By the wars of the Zulu chiefs Chaka, Matiwana and Mosilikatze, these tribes were largely broken up and their power destroyed.
He established himself in 1824 on the rock-fortress of Thaba Bosigo, where, in 1831, he successfully defended himself against Mosilikatze; and thereafter became second only to that chief among the natives north of the Orange River.
None of these peoples has any claim to be indigenous, and, save the Bavenda, all are immigrants since c. 1817-1820, when the greater part of the then inhabitants were exterminated by the Zulu chief Mosilikatze (see § History).
The remnants of the Bavenda retreated north to the Waterberg and Zoutpansberg, while Mosilikatze made his chief kraal at Mosega, not far from the site of the town of Zeerust.
In 1829, however, Mosilikatze was visited at Mosega by Robert Moffat, and between that date and 1836 a few British traders and explorers visited the country and made known its principal features.
In November of the same year Mosilikatze suffered further heavy losses at the hands of the Boers, and early in 1838 he fled north beyond the Limpopo, never to return.
Potgieter, after the flight of the Matabele, issued a proclamation in which he declared the country which Mosilikatze had abandoned forfeited to the emigrant farmers.
The circumstances and history of the two chief migrations of Zulu peoples northward are well known; the Matabele were led by Mosilikatze (Umsiligazi), and the Angoni by Sungandaba, both chiefs of Chaka who revolted from him in the early 19th century.
It was about 1820 that Mosilikatze (properly Umsilikazi), a general in the Zulu army, having incurred Chaka's wrath by keeping back part of the booty taken in an expedition, fled with a large following across the Drakensberg and began to lay waste a great part of the country between the Vaal and Limpopo rivers.
Mosilikatze was not of the Zulu tribe proper, and he and his followers styled themselves Abaka-Zulu.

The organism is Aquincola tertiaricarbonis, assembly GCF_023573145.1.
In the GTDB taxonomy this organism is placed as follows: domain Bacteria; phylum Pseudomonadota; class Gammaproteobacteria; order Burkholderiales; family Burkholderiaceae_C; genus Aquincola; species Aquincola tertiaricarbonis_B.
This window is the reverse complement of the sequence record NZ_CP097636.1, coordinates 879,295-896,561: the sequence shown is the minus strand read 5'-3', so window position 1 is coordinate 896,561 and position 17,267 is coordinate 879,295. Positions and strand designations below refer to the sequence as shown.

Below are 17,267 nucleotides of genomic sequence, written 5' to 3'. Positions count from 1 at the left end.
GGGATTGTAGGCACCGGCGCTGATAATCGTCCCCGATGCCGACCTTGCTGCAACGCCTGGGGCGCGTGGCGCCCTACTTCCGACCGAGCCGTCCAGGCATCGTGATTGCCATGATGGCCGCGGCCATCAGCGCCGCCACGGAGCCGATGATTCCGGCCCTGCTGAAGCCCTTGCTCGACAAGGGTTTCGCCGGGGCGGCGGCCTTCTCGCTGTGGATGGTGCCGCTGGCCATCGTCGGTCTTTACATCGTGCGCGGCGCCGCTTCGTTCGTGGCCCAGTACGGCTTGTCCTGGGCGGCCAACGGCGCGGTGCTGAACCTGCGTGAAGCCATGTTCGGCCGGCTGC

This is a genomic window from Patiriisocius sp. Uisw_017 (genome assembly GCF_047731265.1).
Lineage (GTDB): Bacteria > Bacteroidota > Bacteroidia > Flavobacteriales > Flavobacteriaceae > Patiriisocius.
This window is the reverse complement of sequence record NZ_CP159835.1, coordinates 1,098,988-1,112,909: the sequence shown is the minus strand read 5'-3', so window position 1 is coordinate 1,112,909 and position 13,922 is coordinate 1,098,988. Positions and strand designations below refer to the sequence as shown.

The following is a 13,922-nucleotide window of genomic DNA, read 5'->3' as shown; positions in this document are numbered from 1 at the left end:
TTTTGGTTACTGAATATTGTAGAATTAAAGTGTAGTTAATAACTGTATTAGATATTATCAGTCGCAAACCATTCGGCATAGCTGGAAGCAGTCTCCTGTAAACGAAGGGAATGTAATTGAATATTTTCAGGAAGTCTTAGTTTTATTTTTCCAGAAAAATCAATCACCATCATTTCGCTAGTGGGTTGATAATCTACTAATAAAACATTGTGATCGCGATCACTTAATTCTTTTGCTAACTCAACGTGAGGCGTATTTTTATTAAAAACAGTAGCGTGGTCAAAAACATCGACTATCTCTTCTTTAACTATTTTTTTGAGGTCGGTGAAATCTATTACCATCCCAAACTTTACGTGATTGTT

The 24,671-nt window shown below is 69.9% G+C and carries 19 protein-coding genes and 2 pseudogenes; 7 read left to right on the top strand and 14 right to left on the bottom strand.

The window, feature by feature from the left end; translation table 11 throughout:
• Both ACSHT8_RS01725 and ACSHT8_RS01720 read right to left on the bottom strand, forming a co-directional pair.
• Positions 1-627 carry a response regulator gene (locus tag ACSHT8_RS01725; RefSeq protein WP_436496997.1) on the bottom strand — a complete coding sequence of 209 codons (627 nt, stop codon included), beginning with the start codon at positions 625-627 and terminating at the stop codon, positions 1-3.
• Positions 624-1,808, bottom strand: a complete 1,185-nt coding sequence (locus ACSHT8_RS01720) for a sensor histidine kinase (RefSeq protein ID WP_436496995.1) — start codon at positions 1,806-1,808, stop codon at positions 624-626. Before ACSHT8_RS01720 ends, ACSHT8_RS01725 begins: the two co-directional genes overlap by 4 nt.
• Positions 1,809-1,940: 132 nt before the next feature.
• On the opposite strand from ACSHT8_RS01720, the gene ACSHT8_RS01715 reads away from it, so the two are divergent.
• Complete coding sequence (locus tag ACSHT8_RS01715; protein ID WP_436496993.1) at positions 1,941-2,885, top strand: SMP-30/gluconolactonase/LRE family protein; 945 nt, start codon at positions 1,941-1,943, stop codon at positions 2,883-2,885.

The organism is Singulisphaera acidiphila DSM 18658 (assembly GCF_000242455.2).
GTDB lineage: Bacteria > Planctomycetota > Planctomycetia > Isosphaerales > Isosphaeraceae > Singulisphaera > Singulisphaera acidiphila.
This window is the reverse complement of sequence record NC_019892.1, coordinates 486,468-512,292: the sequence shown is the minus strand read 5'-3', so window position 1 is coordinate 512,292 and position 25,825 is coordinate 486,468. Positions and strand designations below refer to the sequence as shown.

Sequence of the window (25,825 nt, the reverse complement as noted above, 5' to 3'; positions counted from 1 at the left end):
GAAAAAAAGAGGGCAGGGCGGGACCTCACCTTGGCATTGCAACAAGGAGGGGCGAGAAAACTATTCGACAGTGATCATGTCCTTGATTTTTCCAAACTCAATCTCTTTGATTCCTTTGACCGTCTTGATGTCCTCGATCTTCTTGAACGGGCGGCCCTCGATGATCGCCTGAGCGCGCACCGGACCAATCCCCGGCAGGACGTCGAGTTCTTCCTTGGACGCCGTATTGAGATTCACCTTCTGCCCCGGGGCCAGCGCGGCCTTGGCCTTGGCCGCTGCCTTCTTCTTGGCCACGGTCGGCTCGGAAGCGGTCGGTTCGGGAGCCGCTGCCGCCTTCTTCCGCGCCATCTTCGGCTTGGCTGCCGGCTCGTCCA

His influence, however, extended from the Limpopo to the borders of Cape Colony, and through the ravages of Swangendaba and Mosilikatze the terror of the Zulu arms was carried far and wide into the interior of the continent.
Between i 8 i 7 and 1831 the country was devastated by the chief Mosilikatze and his Zulus, and large areas were depopulated.
The emigrants soon came into collision with Mosilikatze, raiding parties of Zulus attacking Boer hunters who had crossed the Vaal without seeking permission from that chieftain.
Reprisals followed, and in November 1837 Mosilikatze was decisively defeated by the Boers and thereupon fled northward.
After the defeat of Mosilikatze the town of Winburg (so named by the Boers in commemoration of their victory) was founded, a volksraad elected, and Piet Retief, one of the ablest of the voortrckkers, chosen " governor and commandant-general."
During their stay there they had inflicted a severe defeat on the Zulus under Dingaan (December 1838), an event which, following on the flight of Mosilikatze, greatly strengthened the position of Moshesh, whose power became a menace to that of the emigrant farmers.
The Rev. John Campbell, one of the founders of the Bible Society, also travelled in southern Bechuanaland and the adjoining districts in 1812-1814 and 1819-1821, adding considerably to the knowledge of the river systems. About 1817 Mosilikatze, the founder of the Matabele nation, fleeing from the wrath of Chaka, the Zulu king, began his career of conquest, during which he ravaged a great part of Bechuanaland and enrolled large numbers of Bechuana in his armies.
In formulating this appeal he declared that when the Boers were at war with Mosilikatze, chief of the Matabele, he had aided them on the solemn understanding that they were to respect his boundaries.
The "Place of Slaughter," as the Zulu word Bulawayo is interpreted, was founded about 1838 by Lobengula's father, Mosilikatze, some distance south of the present town, and continued to be the royal residence till its occupation by the British South Africa Company's forces in November 1893, when a new town was founded.